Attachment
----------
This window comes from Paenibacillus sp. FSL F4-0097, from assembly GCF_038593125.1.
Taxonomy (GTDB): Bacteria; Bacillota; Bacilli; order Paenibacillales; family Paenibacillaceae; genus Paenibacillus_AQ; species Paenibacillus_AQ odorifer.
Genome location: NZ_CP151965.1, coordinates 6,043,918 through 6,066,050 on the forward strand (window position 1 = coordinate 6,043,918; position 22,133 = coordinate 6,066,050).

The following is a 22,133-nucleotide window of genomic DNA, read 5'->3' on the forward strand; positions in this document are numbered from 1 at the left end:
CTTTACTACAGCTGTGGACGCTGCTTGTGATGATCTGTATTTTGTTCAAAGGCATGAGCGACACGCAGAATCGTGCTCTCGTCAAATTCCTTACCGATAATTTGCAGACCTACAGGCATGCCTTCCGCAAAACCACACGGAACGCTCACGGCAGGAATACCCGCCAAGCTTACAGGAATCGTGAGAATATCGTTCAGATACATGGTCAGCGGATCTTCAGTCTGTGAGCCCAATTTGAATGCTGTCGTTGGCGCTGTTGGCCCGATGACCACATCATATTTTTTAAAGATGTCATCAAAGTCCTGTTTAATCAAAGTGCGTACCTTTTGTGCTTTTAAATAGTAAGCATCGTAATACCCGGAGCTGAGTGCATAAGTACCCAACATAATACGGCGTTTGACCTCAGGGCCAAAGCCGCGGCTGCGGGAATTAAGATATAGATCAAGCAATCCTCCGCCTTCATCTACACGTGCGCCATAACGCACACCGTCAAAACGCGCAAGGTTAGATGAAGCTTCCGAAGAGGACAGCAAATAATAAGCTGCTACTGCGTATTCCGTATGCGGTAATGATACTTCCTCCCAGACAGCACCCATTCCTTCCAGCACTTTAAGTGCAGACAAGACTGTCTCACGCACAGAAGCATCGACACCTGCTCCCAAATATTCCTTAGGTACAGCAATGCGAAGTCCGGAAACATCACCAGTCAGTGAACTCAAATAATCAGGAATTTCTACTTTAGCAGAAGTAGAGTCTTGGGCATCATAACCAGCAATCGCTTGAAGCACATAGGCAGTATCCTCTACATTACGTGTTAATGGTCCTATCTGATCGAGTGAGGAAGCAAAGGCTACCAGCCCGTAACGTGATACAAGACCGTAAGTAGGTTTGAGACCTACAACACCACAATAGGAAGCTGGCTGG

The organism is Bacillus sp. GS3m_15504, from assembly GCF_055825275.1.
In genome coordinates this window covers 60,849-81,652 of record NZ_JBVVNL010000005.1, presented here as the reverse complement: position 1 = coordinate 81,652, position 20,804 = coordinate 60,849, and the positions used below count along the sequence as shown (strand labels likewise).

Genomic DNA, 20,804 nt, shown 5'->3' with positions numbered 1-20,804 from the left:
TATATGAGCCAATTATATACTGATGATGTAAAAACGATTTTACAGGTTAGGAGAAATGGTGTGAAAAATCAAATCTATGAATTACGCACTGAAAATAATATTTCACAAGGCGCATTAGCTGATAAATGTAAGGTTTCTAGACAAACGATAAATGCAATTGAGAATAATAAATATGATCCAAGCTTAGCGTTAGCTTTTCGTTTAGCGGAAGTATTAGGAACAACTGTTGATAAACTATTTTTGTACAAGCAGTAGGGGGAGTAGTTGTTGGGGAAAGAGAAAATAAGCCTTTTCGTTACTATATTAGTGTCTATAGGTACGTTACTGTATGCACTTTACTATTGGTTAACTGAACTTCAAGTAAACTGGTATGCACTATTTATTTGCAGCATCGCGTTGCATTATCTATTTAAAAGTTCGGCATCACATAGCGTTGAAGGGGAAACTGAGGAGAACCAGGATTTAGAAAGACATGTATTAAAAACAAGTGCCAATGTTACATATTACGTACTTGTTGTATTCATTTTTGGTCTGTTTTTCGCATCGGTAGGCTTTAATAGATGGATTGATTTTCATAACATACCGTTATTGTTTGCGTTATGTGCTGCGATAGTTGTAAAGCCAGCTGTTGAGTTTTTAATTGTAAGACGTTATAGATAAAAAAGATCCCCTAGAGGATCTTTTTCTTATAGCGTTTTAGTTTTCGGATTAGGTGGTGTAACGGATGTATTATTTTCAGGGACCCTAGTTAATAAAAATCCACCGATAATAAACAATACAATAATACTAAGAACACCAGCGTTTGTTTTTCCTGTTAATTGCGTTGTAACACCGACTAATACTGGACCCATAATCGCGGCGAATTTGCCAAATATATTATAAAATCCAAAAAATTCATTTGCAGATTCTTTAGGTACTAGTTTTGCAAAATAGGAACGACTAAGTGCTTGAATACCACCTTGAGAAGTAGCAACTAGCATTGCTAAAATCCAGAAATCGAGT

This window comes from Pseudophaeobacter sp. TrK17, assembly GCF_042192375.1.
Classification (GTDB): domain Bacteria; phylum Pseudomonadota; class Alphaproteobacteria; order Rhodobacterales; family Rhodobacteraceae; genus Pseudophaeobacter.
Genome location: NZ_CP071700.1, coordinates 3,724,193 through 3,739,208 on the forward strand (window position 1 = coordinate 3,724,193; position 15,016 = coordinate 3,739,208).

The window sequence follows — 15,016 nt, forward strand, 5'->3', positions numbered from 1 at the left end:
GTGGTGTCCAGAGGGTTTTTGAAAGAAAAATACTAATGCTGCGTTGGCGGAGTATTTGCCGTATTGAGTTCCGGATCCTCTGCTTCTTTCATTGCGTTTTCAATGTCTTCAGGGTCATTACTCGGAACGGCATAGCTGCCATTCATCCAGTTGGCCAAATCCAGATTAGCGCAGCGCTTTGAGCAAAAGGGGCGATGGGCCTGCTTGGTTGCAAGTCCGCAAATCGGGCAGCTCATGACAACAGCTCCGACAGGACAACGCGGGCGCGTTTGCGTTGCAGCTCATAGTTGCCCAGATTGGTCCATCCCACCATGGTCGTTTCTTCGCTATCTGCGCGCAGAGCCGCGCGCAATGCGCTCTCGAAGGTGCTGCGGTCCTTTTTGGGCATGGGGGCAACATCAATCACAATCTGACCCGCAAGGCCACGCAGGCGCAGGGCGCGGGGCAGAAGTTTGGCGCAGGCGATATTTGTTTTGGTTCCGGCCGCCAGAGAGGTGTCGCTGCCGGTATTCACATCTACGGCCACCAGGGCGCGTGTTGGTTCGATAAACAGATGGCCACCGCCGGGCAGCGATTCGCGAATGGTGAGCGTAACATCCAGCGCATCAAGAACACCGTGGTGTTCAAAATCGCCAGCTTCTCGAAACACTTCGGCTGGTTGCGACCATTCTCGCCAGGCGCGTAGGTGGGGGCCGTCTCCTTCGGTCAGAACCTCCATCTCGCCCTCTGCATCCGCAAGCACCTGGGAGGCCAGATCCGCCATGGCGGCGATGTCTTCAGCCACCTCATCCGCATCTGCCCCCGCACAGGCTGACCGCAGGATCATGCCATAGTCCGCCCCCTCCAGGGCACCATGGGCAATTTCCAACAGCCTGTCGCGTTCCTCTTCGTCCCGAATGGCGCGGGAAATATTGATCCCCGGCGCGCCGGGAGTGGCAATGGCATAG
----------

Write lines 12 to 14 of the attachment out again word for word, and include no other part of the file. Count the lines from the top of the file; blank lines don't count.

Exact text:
Genome location: NZ_CP071700.1, coordinates 3,724,193 through 3,739,208 on the forward strand (window position 1 = coordinate 3,724,193; position 15,016 = coordinate 3,739,208).

The window sequence follows — 15,016 nt, forward strand, 5'->3', positions numbered from 1 at the left end:
GTGGTGTCCAGAGGGTTTTTGAAAGAAAAATACTAATGCTGCGTTGGCGGAGTATTTGCCGTATTGAGTTCCGGATCCTCTGCTTCTTTCATTGCGTTTTCAATGTCTTCAGGGTCATTACTCGGAACGGCATAGCTGCCATTCATCCAGTTGGCCAAATCCAGATTAGCGCAGCGCTTTGAGCAAAAGGGGCGATGGGCCTGCTTGGTTGCAAGTCCGCAAATCGGGCAGCTCATGACAACAGCTCCGACAGGACAACGCGGGCGCGTTTGCGTTGCAGCTCATAGTTGCCCAGATTGGTCCATCCCACCATGGTCGTTTCTTCGCTATCTGCGCGCAGAGCCGCGCGCAATGCGCTCTCGAAGGTGCTGCGGTCCTTTTTGGGCATGGGGGCAACATCAATCACAATCTGACCCGCAAGGCCACGCAGGCGCAGGGCGCGGGGCAGAAGTTTGGCGCAGGCGATATTTGTTTTGGTTCCGGCCGCCAGAGAGGTGTCGCTGCCGGTATTCACATCTACGGCCACCAGGGCGCGTGTTGGTTCGATAAACAGATGGCCACCGCCGGGCAGCGATTCGCGAATGGTGAGCGTAACATCCAGCGCATCAAGAACACCGTGGTGTTCAAAATCGCCAGCTTCTCGAAACACTTCGGCTGGTTGCGACCATTCTCGCCAGGCGCGTAGGTGGGGGCCGTCTCCTTCGGTCAGAACCTCCATCTCGCCCTCTGCATCCGCAAGCACCTGGGAGGCCAGATCCGCCATGGCGGCGATGTCTTCAGCCACCTCATCCGCATCTGCCCCCGCACAGGCTGACCGCAGGATCATGCCATAGTCCGCCCCCTCCAGGGCACCATGGGCAATTTCCAACAGCCTGTCGCGTTCCTCTTCGTCCCGAATGGCGCGGGAAATATTGATCCCCGGCGCGCCGGGAGTGGCAATGGCATAG